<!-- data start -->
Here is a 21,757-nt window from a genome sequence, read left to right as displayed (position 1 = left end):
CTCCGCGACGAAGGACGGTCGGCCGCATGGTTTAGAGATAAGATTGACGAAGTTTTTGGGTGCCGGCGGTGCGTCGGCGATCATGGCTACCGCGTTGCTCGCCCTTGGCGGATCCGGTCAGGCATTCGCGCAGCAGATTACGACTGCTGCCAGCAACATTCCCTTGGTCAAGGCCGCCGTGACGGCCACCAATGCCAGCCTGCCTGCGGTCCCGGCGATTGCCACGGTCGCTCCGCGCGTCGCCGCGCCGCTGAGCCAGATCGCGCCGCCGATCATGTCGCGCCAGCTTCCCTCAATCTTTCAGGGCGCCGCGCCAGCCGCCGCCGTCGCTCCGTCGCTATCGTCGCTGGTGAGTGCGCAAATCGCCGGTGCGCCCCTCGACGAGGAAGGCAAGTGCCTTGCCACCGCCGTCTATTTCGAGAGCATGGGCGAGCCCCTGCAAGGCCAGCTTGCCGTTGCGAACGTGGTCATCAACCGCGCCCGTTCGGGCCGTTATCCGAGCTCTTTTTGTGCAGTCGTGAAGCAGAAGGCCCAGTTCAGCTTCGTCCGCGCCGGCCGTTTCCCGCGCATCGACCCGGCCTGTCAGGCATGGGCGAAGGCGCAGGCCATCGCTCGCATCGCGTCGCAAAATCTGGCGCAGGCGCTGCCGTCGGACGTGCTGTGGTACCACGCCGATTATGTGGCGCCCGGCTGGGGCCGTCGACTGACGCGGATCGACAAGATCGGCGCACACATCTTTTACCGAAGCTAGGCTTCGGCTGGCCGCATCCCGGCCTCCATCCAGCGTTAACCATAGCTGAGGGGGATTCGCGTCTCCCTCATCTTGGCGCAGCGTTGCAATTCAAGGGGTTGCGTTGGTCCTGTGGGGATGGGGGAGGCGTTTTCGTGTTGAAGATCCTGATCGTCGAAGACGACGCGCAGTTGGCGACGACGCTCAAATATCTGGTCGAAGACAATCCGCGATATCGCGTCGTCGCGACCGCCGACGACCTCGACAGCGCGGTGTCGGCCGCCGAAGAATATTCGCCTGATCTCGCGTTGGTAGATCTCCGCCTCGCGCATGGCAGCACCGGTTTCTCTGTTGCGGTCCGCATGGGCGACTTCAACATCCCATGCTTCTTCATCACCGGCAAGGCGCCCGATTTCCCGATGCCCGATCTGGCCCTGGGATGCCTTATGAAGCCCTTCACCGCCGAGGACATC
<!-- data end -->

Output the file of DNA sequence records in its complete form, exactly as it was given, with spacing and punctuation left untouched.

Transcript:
Here is a 21,757-nt window from a genome sequence, read left to right as displayed (position 1 = left end):
CTCCGCGACGAAGGACGGTCGGCCGCATGGTTTAGAGATAAGATTGACGAAGTTTTTGGGTGCCGGCGGTGCGTCGGCGATCATGGCTACCGCGTTGCTCGCCCTTGGCGGATCCGGTCAGGCATTCGCGCAGCAGATTACGACTGCTGCCAGCAACATTCCCTTGGTCAAGGCCGCCGTGACGGCCACCAATGCCAGCCTGCCTGCGGTCCCGGCGATTGCCACGGTCGCTCCGCGCGTCGCCGCGCCGCTGAGCCAGATCGCGCCGCCGATCATGTCGCGCCAGCTTCCCTCAATCTTTCAGGGCGCCGCGCCAGCCGCCGCCGTCGCTCCGTCGCTATCGTCGCTGGTGAGTGCGCAAATCGCCGGTGCGCCCCTCGACGAGGAAGGCAAGTGCCTTGCCACCGCCGTCTATTTCGAGAGCATGGGCGAGCCCCTGCAAGGCCAGCTTGCCGTTGCGAACGTGGTCATCAACCGCGCCCGTTCGGGCCGTTATCCGAGCTCTTTTTGTGCAGTCGTGAAGCAGAAGGCCCAGTTCAGCTTCGTCCGCGCCGGCCGTTTCCCGCGCATCGACCCGGCCTGTCAGGCATGGGCGAAGGCGCAGGCCATCGCTCGCATCGCGTCGCAAAATCTGGCGCAGGCGCTGCCGTCGGACGTGCTGTGGTACCACGCCGATTATGTGGCGCCCGGCTGGGGCCGTCGACTGACGCGGATCGACAAGATCGGCGCACACATCTTTTACCGAAGCTAGGCTTCGGCTGGCCGCATCCCGGCCTCCATCCAGCGTTAACCATAGCTGAGGGGGATTCGCGTCTCCCTCATCTTGGCGCAGCGTTGCAATTCAAGGGGTTGCGTTGGTCCTGTGGGGATGGGGGAGGCGTTTTCGTGTTGAAGATCCTGATCGTCGAAGACGACGCGCAGTTGGCGACGACGCTCAAATATCTGGTCGAAGACAATCCGCGATATCGCGTCGTCGCGACCGCCGACGACCTCGACAGCGCGGTGTCGGCCGCCGAAGAATATTCGCCTGATCTCGCGTTGGTAGATCTCCGCCTCGCGCATGGCAGCACCGGTTTCTCTGTTGCGGTCCGCATGGGCGACTTCAACATCCCATGCTTCTTCATCACCGGCAAGGCGCCCGATTTCCCGATGCCCGATCTGGCCCTGGGATGCCTTATGAAGCCCTTCACCGCCGAGGACATC